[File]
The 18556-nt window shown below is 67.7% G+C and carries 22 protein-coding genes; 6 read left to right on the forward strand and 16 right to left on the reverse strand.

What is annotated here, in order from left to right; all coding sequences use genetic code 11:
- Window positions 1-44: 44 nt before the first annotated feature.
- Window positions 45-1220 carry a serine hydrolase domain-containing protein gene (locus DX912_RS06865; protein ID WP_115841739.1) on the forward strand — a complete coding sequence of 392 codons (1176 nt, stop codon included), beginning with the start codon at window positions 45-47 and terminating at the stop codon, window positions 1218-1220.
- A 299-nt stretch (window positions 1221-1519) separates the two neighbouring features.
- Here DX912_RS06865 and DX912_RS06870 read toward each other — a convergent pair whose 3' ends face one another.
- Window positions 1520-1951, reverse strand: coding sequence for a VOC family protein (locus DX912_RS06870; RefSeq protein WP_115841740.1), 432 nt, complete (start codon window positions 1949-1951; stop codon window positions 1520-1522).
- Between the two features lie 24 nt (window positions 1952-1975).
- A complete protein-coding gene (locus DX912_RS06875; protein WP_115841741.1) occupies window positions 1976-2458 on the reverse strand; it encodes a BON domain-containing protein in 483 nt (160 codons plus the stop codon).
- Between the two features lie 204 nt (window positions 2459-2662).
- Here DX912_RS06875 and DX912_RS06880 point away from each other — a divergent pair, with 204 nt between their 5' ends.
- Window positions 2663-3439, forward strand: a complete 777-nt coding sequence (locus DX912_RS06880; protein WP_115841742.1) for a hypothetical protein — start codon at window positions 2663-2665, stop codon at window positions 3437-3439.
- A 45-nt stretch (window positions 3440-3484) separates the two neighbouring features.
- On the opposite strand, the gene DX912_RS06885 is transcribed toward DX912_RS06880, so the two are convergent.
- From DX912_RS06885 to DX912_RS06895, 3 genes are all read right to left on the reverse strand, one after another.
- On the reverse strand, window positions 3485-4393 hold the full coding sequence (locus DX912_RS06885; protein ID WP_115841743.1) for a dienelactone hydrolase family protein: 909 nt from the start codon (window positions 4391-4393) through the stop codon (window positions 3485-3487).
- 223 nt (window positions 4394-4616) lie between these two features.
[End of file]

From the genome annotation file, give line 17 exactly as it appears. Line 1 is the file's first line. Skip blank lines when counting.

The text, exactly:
- 223 nt (window positions 4394-4616) lie between these two features.